One of the most studied Leishmania glycoproteins is gp63, also known as leishmanolysin, a 60–66 kDa zinc-metalloprotease recognized as a major surface antigen and the most abundant surface protein in promastigotes90–92 and also an important virulence factor.93 Gp63, a predominant N-glycosylated surface protein is present in both promastigote and amastigote stages, and confers protection from phagolysosomal degradation in the host macrophages.94,95 In addition, gp63 is involved in the attachment of promastigotes to macrophages,83,84,96 and in the cleavage of C3b to iC3b, avoiding parasite lysis by the complement cascade.97 The generated iC3b acts in the opsonization of the parasite, crucial for internalization by the macrophage receptor CR3.97,98 Fibronectin-like properties of GP63 have also been demonstrated, with studies showing the interaction of gp63 with β1 integrins, receptors for fibronectin.96,99,100 Moreover, gp63 mediates the degradation of components of the extracellular matrix or subcutaneous tissue.101

In Uniprot database,102 gp63 protein from different Leishmania spp. show varying numbers of N-linked glycosylation sites: L. mexicana (P43150) has 8 sites, L. tropica (Q8MNZ1) has 7, L. guyanensis (Q00689) has 6, L. major (P08148) has 3, L. amazonensis (Q27673) and L. chagasi (P15706) have 2 sites each, and L. donovani (P23223) has 1 sites, indicating a species-specific N-linked glycosylation pattern. Based on sequence alignment analysis (Fig. 3), shared and specie-specific N-linked glycosylation sites were identified. All Leishmania spp. gp63 amino acid sequences, with the exception of L. mexicana, have a conserved N-glycosite at position 304 suggesting a conserved role. At position 401, L. mexicana, L. tropica, L. guyanensis and L. chagasi gp63 share a conserved N-linked glycosylation site. At position 411, L. mexicana, L. tropica, L. guyanensis, L. major and L. amazonensis gp63 glycoprotein share a conserved N-glycosylation site, which is absent for L. chagasi and L. donovani. The glycosylation sites on gp63 glycoprotein indicate that Leishmania parasites have shaped their protein glycosylation sites in a species-specific manner.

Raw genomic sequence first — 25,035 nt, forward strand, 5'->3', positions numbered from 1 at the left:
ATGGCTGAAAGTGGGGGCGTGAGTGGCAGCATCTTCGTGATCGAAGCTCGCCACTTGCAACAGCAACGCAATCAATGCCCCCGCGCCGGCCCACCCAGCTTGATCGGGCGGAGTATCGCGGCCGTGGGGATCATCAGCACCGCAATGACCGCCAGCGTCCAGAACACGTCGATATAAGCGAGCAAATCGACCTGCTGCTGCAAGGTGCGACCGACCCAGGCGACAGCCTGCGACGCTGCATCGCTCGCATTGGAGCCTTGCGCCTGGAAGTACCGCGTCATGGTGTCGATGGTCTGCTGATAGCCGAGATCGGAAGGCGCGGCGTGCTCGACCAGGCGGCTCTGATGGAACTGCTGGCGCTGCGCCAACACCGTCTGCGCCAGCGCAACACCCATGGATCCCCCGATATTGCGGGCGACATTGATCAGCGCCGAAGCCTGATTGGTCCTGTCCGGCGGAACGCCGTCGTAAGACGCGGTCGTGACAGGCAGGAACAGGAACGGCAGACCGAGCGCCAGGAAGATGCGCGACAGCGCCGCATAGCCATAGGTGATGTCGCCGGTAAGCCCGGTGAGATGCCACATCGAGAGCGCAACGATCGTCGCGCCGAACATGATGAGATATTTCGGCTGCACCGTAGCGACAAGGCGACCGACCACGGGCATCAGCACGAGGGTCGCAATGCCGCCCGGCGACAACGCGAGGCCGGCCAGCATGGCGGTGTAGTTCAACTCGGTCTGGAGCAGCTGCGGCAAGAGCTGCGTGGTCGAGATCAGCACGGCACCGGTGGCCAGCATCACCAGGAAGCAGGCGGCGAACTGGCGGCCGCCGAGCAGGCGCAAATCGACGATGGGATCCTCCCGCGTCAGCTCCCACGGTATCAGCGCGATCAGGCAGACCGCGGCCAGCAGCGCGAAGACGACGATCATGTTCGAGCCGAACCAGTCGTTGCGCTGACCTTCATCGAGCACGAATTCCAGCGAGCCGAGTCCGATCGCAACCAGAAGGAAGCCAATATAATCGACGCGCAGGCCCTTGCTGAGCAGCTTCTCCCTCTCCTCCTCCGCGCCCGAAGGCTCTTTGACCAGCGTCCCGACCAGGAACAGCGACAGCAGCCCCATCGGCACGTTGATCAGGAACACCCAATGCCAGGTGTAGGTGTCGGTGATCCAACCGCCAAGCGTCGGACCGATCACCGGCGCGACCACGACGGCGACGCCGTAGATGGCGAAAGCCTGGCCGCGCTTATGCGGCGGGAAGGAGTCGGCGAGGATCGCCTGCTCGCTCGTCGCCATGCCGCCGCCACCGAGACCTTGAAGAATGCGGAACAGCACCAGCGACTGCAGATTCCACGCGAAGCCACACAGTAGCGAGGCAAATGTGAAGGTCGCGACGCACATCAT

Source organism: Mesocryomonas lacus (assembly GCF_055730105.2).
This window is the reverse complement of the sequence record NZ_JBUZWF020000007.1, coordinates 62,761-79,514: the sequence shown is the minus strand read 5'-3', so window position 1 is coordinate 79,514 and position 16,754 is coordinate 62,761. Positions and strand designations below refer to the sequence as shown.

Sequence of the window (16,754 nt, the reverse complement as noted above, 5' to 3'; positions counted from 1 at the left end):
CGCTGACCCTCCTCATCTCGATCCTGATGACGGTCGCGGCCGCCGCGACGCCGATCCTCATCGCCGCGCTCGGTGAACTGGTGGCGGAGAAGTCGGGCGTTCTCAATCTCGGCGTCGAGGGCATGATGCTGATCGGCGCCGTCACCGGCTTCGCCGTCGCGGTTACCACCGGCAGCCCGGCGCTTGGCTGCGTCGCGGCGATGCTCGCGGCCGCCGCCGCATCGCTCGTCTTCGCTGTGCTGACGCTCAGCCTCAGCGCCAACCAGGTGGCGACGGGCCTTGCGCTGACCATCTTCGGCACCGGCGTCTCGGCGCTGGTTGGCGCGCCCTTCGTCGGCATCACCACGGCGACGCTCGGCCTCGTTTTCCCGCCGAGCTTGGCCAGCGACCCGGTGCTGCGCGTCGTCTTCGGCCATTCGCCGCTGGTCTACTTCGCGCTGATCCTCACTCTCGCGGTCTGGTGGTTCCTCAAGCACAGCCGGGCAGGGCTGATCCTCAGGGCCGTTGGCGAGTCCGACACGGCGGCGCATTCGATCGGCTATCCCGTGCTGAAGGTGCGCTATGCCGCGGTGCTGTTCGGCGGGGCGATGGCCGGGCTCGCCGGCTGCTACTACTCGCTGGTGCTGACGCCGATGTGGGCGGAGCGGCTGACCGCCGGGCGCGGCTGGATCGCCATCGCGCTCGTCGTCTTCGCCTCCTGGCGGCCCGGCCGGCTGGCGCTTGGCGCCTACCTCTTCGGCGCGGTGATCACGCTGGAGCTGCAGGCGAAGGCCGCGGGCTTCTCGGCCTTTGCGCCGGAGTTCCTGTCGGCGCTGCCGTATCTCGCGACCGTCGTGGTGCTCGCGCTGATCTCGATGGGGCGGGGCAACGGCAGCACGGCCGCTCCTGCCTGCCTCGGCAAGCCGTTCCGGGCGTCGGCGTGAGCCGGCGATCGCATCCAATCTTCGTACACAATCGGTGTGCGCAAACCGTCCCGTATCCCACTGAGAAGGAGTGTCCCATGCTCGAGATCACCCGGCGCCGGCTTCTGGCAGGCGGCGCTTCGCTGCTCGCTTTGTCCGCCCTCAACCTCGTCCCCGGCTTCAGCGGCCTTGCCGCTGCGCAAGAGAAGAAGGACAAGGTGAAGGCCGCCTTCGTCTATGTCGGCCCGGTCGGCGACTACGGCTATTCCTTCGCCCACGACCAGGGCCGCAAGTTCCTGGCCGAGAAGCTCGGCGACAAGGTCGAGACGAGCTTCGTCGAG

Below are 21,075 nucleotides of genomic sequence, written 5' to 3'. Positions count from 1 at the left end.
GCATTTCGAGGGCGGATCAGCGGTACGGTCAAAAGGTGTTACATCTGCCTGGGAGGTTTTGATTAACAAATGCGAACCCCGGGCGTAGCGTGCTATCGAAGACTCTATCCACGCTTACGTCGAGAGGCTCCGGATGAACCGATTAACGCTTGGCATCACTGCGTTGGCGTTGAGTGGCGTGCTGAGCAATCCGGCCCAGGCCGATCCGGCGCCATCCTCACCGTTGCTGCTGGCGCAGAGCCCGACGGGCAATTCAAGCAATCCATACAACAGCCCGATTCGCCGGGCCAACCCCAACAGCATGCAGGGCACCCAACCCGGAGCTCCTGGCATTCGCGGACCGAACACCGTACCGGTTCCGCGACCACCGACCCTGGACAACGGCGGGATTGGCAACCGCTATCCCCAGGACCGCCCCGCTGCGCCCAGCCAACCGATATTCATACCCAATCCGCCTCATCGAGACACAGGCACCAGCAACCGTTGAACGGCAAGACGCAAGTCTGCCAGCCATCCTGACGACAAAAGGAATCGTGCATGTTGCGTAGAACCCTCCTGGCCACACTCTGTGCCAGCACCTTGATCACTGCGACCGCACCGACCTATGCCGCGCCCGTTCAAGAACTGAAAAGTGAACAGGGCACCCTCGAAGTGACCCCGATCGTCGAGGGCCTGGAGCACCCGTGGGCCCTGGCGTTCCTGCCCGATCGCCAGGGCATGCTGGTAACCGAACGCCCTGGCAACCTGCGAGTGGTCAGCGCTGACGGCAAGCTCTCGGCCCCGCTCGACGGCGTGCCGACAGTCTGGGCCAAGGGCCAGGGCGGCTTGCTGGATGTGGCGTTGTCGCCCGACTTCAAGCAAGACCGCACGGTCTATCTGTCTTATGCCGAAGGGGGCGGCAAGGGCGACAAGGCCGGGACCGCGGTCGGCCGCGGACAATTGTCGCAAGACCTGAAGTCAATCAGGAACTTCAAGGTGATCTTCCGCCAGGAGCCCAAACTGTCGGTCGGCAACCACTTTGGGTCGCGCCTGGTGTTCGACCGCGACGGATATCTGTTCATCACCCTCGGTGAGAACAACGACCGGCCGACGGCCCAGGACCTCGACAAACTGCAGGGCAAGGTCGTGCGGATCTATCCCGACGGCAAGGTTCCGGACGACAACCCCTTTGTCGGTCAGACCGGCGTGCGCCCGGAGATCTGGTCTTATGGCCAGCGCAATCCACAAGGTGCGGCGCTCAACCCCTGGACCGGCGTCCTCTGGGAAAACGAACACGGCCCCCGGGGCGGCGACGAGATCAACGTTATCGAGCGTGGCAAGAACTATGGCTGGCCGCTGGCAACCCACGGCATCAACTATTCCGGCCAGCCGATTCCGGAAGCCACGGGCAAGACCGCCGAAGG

image file: d0mo00043d-f3.tif
Fig. 3 Sequence alignment analysis of gp63 from different Leishmania spp. highlighting conserved and species-specific N-glycosites (N[X]S/T/C, where X is any amino acid except P). The N-glycosylation sites for L. mexicana (*), L. tropica (*), L. guyanensis (*), L. major (*), L. amazonensis (*), L. chagasi (*) and L. donovani (*) are highlighted.

Three N-glycosylation sites were reported on L. major gp63 protein by gene transfection into gp63 deficient L. amazonensis promastigotes and characterization by site-specific mutagenesis.94 Structural analysis of released gp63 N-linked glycans from L. amazonensis revealed 4 major biantennary N-linked oligomannose structures, with no evidence of hybrid or complex N-glycan structures.103 As shown in Table S1 (ESI), there is species-specific N-linked protein glycosylation on gp63, as evidenced in GlyConnect.104 In L. donovani and L. major promastigote life stage, 2 N-linked oligosaccharides structures (Man6GlcNAc2 and GlcMan6GlcNAc2) were reported by Funk and colleagues, who showed that the glycosylation was not consistent between the two species in the amastigote life stage, with L. donovani lacking N-linked glycans, indicating a specie and life stage-specific protein N-linked glycosylation.105